Booker commented: “As more states legalize cannabis and work towards reversing the many injustices the failed War on Drugs levied against Black, Brown, and low-income people, the federal government continues to lag woefully behind. With strong restorative justice provisions for communities impacted by the drug war, support for small cannabis businesses, and expungement of federal cannabis offenses, this bill reflects long overdue, common sense drug policy.”

Polls and Pressure

While there is broad support for legalization on both sides of the aisle, doubts exist about the prospects of advancing through the Senate with the required 60-vote threshold. Democrats need at least 10 Republican senators to join them in breaking a filibuster. There is hope though: A 62 percent majority of Republicans surveyed by Quinnipiac in 2021 said that marijuana should be made legal in the U.S., a whopping +30 points in net support.

In Washington recently, President Joe Biden signed four major bills into law involving climate, prescription drug reform, and gun control. With these issues now checked off, experts believe cannabis legalization has moved up the priority list. The President and Pennsylvania Lt. Gov. John Fetterman (D) briefly discussed marijuana policy reform during a meeting near Pittsburgh over the Labor Day weekend. Fetterman urged the President to take executive action to decriminalize cannabis.

Measures to Expand Cannabis Access in Ohio

In Ohio, a ballot measure to legalize marijuana will not be put to voters in 2022, but a settled lawsuit opens up the possibility for 2023. 

While still illegal in the state, voters in over two-dozen Ohio municipalities have decided in favor of local ballot measures decriminalizing the personal possession of marijuana. This year, efforts by the Sensible Movement Coalition and NORML Appalachia have successfully petitioned to place questions before voters that seek to eliminate penalties for the possession of misdemeanor amounts of cannabis. Voters in the following towns will be deciding on these ballot questions: Corning, Helena, Hemlock, Kent, Laurelville, Rushville, and Shawnee.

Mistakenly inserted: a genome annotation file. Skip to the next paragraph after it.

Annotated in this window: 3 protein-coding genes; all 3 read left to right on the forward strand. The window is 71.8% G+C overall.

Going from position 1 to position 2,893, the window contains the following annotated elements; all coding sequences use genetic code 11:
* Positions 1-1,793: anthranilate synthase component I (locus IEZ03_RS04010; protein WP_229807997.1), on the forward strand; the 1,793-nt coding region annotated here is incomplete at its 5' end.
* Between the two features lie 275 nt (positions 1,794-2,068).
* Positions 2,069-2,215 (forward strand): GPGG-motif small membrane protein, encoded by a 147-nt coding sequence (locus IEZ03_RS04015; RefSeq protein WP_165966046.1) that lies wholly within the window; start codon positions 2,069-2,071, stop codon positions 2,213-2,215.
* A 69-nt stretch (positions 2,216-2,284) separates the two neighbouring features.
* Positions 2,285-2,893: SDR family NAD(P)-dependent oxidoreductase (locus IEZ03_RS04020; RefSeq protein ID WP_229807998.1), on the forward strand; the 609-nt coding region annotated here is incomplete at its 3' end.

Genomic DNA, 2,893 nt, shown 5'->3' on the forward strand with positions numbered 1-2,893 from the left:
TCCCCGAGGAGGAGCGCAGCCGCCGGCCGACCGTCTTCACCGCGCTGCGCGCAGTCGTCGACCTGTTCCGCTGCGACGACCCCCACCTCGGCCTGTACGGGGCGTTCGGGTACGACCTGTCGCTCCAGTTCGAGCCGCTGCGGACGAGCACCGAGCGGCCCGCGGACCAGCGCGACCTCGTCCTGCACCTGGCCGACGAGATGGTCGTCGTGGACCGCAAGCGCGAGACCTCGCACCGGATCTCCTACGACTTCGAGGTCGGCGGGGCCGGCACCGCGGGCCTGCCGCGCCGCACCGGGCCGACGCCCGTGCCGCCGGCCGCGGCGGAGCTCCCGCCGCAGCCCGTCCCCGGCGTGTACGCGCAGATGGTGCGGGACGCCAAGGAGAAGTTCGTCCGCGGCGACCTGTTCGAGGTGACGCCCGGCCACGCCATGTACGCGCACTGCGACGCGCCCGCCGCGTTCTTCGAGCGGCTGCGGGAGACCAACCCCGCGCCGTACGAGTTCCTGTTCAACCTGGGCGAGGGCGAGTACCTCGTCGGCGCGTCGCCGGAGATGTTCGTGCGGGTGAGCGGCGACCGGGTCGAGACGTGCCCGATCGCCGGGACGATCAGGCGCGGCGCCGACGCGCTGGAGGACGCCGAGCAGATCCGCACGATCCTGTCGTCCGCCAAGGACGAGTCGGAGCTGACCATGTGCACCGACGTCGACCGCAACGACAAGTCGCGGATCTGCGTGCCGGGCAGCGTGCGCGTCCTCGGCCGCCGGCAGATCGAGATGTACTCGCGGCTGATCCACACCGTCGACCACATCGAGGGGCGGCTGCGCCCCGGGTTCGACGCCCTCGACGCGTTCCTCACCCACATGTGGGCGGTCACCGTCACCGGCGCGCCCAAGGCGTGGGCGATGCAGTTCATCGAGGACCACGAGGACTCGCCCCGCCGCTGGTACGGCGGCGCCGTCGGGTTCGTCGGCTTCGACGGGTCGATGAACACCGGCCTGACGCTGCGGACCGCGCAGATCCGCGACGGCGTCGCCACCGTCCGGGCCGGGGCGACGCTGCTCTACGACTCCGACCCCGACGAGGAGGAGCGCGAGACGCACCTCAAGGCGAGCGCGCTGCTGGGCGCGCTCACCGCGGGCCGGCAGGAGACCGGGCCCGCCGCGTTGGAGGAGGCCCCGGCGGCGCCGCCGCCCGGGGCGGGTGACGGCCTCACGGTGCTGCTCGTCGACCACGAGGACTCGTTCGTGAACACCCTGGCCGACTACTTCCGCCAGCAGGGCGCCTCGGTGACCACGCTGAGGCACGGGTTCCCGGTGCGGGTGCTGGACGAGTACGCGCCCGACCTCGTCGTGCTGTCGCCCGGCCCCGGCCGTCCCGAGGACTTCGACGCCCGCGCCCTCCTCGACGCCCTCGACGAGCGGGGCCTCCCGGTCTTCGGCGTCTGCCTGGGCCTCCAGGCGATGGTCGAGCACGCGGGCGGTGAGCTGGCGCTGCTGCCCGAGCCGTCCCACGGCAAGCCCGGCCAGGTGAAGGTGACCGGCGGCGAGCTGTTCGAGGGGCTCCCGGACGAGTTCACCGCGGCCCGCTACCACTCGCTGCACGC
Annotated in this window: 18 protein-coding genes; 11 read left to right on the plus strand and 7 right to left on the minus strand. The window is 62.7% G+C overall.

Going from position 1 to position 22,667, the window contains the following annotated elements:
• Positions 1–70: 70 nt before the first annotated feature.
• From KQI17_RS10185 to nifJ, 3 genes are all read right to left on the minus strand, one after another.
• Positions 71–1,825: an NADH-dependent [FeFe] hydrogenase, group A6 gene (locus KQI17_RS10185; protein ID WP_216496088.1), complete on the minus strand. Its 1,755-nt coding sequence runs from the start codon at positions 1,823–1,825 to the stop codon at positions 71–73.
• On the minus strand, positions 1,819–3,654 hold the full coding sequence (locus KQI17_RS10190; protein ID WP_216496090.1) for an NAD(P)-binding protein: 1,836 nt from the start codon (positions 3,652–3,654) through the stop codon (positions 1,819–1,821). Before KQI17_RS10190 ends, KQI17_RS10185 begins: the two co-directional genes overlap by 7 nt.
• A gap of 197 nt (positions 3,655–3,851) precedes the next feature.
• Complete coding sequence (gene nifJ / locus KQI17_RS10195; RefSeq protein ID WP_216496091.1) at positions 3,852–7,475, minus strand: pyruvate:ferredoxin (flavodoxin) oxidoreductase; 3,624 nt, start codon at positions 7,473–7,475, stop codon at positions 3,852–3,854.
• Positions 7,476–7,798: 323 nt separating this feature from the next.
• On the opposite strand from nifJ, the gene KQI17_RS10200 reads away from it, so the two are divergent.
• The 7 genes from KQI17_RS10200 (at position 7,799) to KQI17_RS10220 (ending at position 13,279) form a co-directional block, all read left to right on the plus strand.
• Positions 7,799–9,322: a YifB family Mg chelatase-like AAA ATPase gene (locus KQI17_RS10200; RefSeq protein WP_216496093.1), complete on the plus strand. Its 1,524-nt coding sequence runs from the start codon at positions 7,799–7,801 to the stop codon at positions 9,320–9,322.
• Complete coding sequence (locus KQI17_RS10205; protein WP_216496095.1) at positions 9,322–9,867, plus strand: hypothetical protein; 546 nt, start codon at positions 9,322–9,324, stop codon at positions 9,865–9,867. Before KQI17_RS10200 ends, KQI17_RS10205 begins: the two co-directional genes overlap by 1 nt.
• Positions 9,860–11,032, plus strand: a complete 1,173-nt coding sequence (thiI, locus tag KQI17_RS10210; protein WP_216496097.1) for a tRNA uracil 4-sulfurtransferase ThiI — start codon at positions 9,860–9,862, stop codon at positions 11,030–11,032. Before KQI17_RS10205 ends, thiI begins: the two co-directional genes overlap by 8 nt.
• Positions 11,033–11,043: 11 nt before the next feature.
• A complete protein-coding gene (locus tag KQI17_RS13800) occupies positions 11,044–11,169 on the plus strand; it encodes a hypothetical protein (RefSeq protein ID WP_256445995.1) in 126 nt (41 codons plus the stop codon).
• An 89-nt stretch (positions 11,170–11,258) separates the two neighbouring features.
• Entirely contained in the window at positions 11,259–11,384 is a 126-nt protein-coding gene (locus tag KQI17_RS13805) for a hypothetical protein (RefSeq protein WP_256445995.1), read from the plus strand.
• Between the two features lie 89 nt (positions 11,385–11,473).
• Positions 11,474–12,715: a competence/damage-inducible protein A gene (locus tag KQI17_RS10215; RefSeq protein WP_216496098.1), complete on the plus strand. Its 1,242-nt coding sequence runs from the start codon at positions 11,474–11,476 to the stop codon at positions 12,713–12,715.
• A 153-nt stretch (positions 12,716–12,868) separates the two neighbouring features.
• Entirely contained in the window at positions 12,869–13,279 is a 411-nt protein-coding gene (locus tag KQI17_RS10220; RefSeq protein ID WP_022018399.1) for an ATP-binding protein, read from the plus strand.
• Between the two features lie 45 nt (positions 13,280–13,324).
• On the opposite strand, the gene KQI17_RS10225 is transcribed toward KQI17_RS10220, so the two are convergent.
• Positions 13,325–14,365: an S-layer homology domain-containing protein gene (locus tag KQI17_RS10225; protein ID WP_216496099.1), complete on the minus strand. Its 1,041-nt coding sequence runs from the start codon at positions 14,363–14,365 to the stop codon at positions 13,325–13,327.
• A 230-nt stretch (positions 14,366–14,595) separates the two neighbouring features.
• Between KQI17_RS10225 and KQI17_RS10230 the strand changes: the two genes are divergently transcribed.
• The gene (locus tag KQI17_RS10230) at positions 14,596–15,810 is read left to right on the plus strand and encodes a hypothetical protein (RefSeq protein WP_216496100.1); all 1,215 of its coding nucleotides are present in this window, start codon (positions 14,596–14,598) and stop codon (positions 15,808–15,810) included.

Senate Bill 261 proposes to improve the regulatory structure of the Ohio medical marijuana program. The bill would increase cultivation space, add qualifying medical conditions, increase the number of forms of use, raise THC levels, create more lenient advertising rules, and streamline the purview of the commerce department and pharmacy board. SB 261 passed the Senate and received its fourth hearing in the House Government Oversight Committee on April 27, 2022. Supporters can help SB 261 get passed by sending emails and placing phone calls requesting passage of the bill to every legislator on the House Government Oversight Committee.

How You Can Help

The best way that medical marijuana patients can voice support for expansion in your state’s cannabis program is to contact your state representatives and stay abreast of proposed legislation. Here are some tips for corresponding with your elected officials.

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Author

  • Medicate OH's Founder and Publisher is a native of Cincinnati, Ohio and holds an undergraduate degree in journalism and a master's degree in public administration, both from Northern Kentucky University. She has more than 20 years of experience writing and editing professionally for the medical and wellness industries, including positions with The Journal of Pediatrics, Livestrong, The Cincinnati Enquirer, and Patient Pop.